NATO Is a Solution, or It Is Nothing


Washington. -- The Clinton administration has given its answer to the problem of Central and East European security. It is as equivocal as this administration's other foreign-policy initiatives: a proposal that all the countries of the region become members of NATO, but not real members.

Secretary of Defense Les Aspin said October 20 that the U.S. proposes NATO "partnerships" that would not include security guarantees. President Clinton is to put this idea forward at the scheduled NATO summit meeting in January. The State Department says these partnerships would be "a kind of apprenticeship" to NATO. It is, however, an apprenticeship in going nowhere.

It is a cold response to the appeals for security made by the former satellite states in Central Europe. It is also pointless. NATO's old mission was to assure Europe's security against the Soviet threat, which no longer exists.

If it rejects a new mission to guarantee Europe's security against the internal conflicts generated by ethnic nationalism and territorial revindication, why should it go on existing? Who needs a NATO with nothing serious to do?

Vaclav Havel recently wrote that the Czech Republic wanted to belong to NATO not only to draw security from that membership but to assume an active role in providing security to others. He said that the Czech Republic wants to be bound to the political values of Western Europe in the very practical way NATO membership would provide. So do Poland and Hungary. They, with Slovakia, are at the frontiers of ethnic tension -- Hungary above all, since there are more ethnic Hungarians outside Hungary (mainly in Romania, Serbia and Slovakia) than inside its borders.

The instabilities inherent in this situation are the reason many in the West resist NATO's enlargement. These people fear that NATO could be drawn into conflicts, worsening the consequences of ethnic tensions through the involvement of the major powers. But NATO has already contributed mightily to containing Greek hostility toward Turkey -- both countries NATO members since 1952.

Today's tangible dangers are the possibility of new acts of ethnically motivated aggression and the risk of a conflict inadvertently produced by misunderstanding, misinterpreted signals, or miscalculations of threat and reprisal. NATO is capable of dealing with all of this.

NATO is the military Great Power of Europe today. It is debating its future. Washington debates its future, and the future role of the United States in Europe. No one reaches a conclusion.

The best Washington can do is propose that the armies of the former Communist countries exercise with NATO forces, exchange visits, "consult" in the event of trouble. Mr. Aspin suggests that as many as 25 countries might become NATO's "partners." This is an invitation to join a club that's not worth belonging to.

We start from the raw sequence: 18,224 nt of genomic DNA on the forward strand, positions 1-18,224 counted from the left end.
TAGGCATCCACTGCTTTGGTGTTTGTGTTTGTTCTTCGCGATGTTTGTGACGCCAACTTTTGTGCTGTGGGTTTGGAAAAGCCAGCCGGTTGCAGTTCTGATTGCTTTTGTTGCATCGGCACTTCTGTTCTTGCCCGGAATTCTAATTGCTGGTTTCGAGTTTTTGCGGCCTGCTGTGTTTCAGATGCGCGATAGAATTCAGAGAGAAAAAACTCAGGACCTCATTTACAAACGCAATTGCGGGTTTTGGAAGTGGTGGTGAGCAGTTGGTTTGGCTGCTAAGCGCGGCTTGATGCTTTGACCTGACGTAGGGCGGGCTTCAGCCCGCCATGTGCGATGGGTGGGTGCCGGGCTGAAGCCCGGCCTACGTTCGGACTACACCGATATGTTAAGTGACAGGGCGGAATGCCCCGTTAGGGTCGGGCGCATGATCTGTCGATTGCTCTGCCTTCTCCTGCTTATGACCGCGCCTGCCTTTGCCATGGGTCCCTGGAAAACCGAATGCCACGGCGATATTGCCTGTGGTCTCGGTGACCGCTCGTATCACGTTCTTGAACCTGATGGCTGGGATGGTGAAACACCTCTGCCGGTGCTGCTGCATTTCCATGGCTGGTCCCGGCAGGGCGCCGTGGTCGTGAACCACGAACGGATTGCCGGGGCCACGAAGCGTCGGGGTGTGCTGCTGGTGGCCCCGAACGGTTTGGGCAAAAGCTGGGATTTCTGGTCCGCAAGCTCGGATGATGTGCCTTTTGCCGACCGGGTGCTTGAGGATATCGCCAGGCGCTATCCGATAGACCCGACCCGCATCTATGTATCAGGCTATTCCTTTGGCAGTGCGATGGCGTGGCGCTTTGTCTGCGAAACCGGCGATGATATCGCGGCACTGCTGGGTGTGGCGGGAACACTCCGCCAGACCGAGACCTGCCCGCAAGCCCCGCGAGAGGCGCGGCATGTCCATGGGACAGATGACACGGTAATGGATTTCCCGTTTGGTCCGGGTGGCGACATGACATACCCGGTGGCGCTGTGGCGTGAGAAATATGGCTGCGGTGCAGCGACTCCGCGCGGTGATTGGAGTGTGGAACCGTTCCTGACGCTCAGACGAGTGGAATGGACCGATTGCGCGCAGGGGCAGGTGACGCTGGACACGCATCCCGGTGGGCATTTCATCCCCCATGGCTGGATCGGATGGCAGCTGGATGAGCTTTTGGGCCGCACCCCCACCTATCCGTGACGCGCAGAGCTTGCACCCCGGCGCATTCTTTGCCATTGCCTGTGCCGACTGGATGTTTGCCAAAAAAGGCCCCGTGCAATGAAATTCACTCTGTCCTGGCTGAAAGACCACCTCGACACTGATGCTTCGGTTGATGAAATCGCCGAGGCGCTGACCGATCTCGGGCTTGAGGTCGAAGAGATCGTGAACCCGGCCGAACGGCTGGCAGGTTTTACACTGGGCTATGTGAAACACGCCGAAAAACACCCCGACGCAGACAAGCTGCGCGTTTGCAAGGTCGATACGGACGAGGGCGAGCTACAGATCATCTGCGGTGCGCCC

Mr. Christopher's spokesmen call Washington's NATO plan "a grand strategy" that gives NATO a new mission. It does nothing of the sort. It is a plan to obfuscate NATO's present lack of a reason to exist, and to keep NATO at a safe distance from Central and East European tensions and trouble. It finesses the question of America's future commitment to Europe.

NATO can only justify its existence by carrying out its formal mission, to secure "a just and lasting peace in Europe." To do that, it must deal with real conflicts and real causes of tension. It can do that by giving membership to those democratic governments that are willing to commit themselves to the purpose of the alliance and commit their military forces, or the principal components of those forces, to NATO's joint command, and thus to the common security.

This can calm the ethnic tensions and historical grievances of the region by securing nations from the aggressions of others, while constraining them to the discipline of dispute-resolution through negotiation and accommodation.

It is possible to imagine new threats, in time, from the East, but that at present is unprofitable and possibly provocative speculation. The real risk today is that Serbia and its neighbors, or Hungary and its neighbors, will plunge -- or be plunged -- into new struggles, difficult to confine.

One can also imagine a general settlement in the region. Columnist Flora Lewis has argued for a conference or congress of the great powers, together with the region's governments, to deal with the issues of potential conflict. Even then a mechanism of enablement and enforce- ment would be needed, which NATO, and only NATO, is capable of providing.

NATO is a solution, or it is nothing.

At present, its members are unwilling to commit the organization to anything that involves risk. But if NATO does not change and take risks, it will die. Central and Eastern Europe desperately need the assurances of security and constraints on conflict that only NATO can provide. Instead they are offered a "partnership" without content or function, mere words.

William Pfaff is a syndicated columnist.

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